ISIS leader Abu Bakr Al Baghdadi was killed in a US Special Operations commando raid in the north-west Syrian province of Idlib, US President Donald Trump said on Sunday.
Mr Trump said the elusive militant chief, who led the organisation that overran large areas of Iraq and Syria, was the target of the overnight mission in the village of Barisha.
The Kurdish militia that led the fight against ISIS also claimed they killed ISIS spokesman Abu Hassan Al Muhajir near the Syrian border town of Jarablus in a raid with US forces on Sunday.
"Last night, the United States brought the world's number one terrorist leader to justice. Abu Bakr Al Baghdadi is dead," Mr Trump said. "He was a sick and depraved man, and now he's gone."
He said no American troops were killed in the mission.
"US special operations forces executed a dangerous and daring nighttime raid and accomplished their mission," Mr Trump said.
He said the terrorist leader killed himself by detonating an explosive vest after running into a tunnel.
Mr Trump said Al Baghdadi died like "a dog" and "a coward".
"He died after running into a dead-end tunnel, whimpering and crying and screaming all the way," he said. "The compound had been cleared by this time."
Mr Trump said Al Baghdadi also killed three of his own children, although it was not clear whose they were.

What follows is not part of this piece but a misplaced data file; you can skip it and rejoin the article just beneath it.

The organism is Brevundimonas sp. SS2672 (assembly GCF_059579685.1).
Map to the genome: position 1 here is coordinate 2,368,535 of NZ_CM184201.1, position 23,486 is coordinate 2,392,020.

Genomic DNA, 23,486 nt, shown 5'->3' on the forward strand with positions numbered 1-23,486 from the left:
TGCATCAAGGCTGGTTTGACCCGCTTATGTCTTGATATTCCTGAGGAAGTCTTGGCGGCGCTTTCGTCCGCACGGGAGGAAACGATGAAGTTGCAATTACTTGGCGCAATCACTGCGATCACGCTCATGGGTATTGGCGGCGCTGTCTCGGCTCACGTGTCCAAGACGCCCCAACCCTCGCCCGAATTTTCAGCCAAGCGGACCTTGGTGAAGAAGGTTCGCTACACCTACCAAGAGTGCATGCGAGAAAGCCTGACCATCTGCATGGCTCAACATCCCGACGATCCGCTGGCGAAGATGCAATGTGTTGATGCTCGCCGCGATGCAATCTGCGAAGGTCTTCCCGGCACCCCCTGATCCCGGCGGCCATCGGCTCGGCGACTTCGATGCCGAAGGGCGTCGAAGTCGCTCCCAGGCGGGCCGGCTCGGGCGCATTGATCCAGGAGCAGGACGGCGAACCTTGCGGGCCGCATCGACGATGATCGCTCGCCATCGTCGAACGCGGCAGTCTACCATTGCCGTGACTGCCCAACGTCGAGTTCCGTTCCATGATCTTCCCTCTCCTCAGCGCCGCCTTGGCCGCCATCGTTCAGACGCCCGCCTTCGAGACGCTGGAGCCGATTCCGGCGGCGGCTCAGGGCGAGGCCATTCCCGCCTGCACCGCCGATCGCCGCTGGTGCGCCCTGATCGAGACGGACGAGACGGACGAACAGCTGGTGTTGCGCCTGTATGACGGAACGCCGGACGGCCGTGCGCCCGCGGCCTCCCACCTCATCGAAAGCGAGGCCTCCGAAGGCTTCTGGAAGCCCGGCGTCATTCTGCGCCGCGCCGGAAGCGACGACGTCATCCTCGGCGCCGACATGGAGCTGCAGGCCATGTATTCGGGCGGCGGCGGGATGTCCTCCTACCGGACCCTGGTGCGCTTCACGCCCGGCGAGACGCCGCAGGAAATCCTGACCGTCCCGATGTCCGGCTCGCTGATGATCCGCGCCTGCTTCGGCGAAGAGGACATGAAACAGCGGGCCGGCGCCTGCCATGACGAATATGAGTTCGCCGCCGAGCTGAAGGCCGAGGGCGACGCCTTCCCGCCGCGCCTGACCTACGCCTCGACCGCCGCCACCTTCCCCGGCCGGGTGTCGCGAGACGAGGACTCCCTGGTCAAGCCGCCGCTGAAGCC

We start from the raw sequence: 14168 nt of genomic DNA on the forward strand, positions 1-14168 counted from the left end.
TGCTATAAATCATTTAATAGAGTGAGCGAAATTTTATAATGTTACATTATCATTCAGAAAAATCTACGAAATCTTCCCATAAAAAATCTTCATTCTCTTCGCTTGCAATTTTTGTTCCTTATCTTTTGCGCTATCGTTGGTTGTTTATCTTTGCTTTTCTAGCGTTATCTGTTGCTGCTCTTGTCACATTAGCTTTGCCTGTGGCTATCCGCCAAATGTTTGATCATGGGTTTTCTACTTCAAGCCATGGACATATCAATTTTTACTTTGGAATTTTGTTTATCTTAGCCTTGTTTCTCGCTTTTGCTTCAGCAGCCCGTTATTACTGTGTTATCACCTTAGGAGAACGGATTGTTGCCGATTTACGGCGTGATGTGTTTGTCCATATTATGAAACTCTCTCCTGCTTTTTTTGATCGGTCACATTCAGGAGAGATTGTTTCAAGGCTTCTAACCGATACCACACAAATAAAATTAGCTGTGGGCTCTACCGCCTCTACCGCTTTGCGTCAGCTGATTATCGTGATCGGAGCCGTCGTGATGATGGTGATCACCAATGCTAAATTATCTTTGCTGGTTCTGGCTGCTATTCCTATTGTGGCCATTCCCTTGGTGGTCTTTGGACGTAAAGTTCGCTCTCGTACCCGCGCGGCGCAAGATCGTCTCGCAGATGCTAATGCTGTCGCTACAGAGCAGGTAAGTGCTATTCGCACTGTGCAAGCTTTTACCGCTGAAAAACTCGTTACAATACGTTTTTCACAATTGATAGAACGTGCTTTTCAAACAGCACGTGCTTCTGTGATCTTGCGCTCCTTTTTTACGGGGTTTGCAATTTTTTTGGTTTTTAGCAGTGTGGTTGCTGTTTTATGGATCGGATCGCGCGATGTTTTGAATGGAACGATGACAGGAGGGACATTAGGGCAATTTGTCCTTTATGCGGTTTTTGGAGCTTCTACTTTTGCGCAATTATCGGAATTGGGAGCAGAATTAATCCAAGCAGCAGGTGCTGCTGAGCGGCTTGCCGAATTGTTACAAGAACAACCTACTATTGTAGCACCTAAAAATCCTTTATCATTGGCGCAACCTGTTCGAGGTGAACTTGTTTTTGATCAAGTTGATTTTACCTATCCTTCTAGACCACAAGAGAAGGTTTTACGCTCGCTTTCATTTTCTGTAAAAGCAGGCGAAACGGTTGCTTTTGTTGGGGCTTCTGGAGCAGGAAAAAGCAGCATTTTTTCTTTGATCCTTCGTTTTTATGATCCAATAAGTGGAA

"He had dragged three of his young children with him," he said. "They were led to certain death. He reached the end of the tunnel as our dogs chased him down."
Mr Trump said that DNA tests after the raid identified Al Baghdadi.
The mission was approved by the US president last week to take place in the last major rebel-held bastion in Syria.
The US had obtained information about his whereabouts a week earlier, Mr Trump said.
During the raid, he sat in the situation room with US Vice President Mike Pence, Defence Secretary Mark Esper and several top generals.
"We had him scoped," Mr Trump said.
The death of Al Baghdadi gives the president a major victory after weeks of criticism about his decision to withdraw troops from northern Syria, which led to a Turkish offensive against allied Kurdish fighters that killed dozens.
At least seven other people were killed in the raid, which was named after slain ISIS hostage and US citizen Kayla Mueller.
They included Al Baghdadi's two wives, his bodyguard Gazwan Al Rawi, his personal assistant Abu Saaed Al Iraqi, and Abu Al Yaman Al Shami, who was in charge of ISIS’s security in Syria.
Abu Mohammed Al Halabi, the senior leader of a militant organisation in Idlib known as the Hurras Al Din, also died in the blast, a security adviser to the Iraqi government told The National.
Al Baghdadi was living in Al Halabi’s house, hundreds of kilometres from where he was believed to be hiding.
It had long been thought in intelligence circles that he was in ISIS-controlled pockets along the Syrian-Iraqi border.
But ISIS lost their last sliver of territory in March when the hamlet of Baghouz was reclaimed by the Syrian Democratic Forces, an Arab-Kurdish coalition of fighters leading the battles against the extremists in Syria.
Iraq confirmed on Sunday that its National Intelligence Service uncovered Al Baghdadi's location and provided it to the US.
"After constant monitoring and the formation of a specialised task force over an entire year, the Iraqi National Intelligence Service acting on accurate information was able to locate the den in which Al Baghdadi and those with him were hiding in the Syrian province of Idlib," the Iraqi military said.